Determining what native plants may do well in your yard sometimes requires a soil analysis. Knowledge about your soil’s pH levels can be beneficial when choosing native plants. Local county extension services can provide information and soil testing. Wildflowers often do not require fertilizer. In fact, many will not grow if the soil is overly enriched. This is especially true of plants that grow on rocky or in heavy clay soils. Some plants fare better in acidic soils. Others thrive under more alkaline conditions.

In the beginning, native plants may require a bit of site preparation such as the loosening of soil or removal of nonnative vegetation to reduce competition with native seedlings. Mowing may also be necessary, especially during the first year. As your native landscape takes hold, you will notice that you have a more self-sufficient site that requires very little maintenance.

Invite Wild Neighbors

Songbirds, butterflies, or other wildlife will come closer to your door if you establish plants that produce berries and seeds. Natives such as blackberries, raspberries, wild plum, coneflowers, milkweeds, and coreopsis provide both food and shelter across the seasons.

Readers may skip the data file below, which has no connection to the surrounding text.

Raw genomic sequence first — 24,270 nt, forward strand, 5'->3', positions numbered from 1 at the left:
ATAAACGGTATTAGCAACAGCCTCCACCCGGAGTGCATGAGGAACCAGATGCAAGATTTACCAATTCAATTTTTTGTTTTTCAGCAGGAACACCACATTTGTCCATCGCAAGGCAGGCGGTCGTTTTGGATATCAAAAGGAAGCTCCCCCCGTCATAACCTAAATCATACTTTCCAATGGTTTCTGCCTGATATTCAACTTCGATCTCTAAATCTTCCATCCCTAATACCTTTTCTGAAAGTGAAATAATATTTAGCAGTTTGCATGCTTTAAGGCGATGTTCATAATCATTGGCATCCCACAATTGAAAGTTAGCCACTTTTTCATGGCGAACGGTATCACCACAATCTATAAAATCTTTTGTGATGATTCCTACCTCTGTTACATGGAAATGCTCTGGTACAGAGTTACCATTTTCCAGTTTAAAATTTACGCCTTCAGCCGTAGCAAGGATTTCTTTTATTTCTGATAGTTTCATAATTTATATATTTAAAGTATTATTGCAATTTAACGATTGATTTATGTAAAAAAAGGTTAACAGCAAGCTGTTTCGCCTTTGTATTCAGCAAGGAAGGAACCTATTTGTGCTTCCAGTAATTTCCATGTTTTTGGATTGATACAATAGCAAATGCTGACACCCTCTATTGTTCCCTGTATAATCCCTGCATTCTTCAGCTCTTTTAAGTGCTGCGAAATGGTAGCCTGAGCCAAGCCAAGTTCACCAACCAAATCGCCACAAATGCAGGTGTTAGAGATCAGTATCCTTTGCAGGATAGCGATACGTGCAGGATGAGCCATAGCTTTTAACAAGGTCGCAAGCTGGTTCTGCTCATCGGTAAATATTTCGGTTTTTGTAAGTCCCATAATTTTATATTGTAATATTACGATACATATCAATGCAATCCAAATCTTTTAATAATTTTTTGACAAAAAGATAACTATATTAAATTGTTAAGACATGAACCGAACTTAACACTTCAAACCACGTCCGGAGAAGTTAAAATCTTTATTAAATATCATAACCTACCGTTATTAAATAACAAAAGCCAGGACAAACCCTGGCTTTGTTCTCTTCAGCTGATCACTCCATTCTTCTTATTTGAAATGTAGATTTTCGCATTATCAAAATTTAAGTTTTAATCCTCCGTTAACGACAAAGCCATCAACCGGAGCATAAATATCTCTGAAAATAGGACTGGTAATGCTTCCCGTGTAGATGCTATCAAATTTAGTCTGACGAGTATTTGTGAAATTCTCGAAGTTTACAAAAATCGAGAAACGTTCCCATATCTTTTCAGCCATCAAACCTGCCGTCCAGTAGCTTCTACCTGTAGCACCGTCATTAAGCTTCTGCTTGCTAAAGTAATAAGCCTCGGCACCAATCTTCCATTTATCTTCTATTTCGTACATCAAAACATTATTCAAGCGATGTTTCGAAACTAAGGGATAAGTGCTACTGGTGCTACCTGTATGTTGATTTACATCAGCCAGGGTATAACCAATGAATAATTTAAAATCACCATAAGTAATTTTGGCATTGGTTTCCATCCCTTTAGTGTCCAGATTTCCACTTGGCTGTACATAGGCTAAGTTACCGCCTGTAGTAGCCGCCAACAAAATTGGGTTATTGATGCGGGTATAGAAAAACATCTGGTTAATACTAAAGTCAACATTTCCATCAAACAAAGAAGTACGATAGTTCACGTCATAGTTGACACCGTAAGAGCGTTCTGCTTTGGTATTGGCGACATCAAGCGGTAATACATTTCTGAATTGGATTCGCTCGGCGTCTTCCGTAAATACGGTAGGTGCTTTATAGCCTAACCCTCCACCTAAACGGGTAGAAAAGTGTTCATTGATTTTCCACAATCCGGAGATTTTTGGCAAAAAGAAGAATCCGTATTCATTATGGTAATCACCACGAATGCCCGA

Increasing plant diversity translates into wildlife diversity. Over the years a wildlife oasis forms, creating eye-catching appeal.

Be Careful What You Bring Into Your Yard

Some plants may look pretty on the surface, but they can harbor a dark side. Nonnative flowers, shrubs, and trees can create problems for both landowners and wildlife. Escaped exotics such as bush honeysuckles, Bradford pear, and burning bush may naturalize in a new environment and choke out plants that cannot compete with the rapid growth and reproduction of introduced species. Native animals also suffer when aggressive exotics degrade or displace their habitat. Check mdc.mo.gov and search “invasive plants” for a list of plants to avoid planting in your yard.

Native doesn’t always mean appropriate, either. If you have a small lawn, planting fast-spreading natives can get you into trouble with your neighbors if shoots start popping up in their lawn. Native plants that often become aggressive include goldenrod, sawtooth sunflower, and members of the mint family, such as bee balm and wild bergamot.

Before bringing new plants home, be sure to check for local ordinances for special regulations regarding plants and trees, especially those planted under utility lines.

Growing Native Plants is a Win-Win!

Once established, native plants require less maintenance than introduced species, add natural beauty, and provide food and shelter for Missouri’s wildlife.

For advice on native plants and garden tips to fit your property design, check out the Grow Native! program. A partnership of the Missouri Prairie Foundation, the Missouri Department of Conservation, and other organizations, Grow Native! provides valuable information on selecting and growing your own wildlife oasis. Find details on plant specifics such as color, height, and preferred soils, along with local plant nurseries that carry Missouri natives grown from local seed and stock at grownative.org.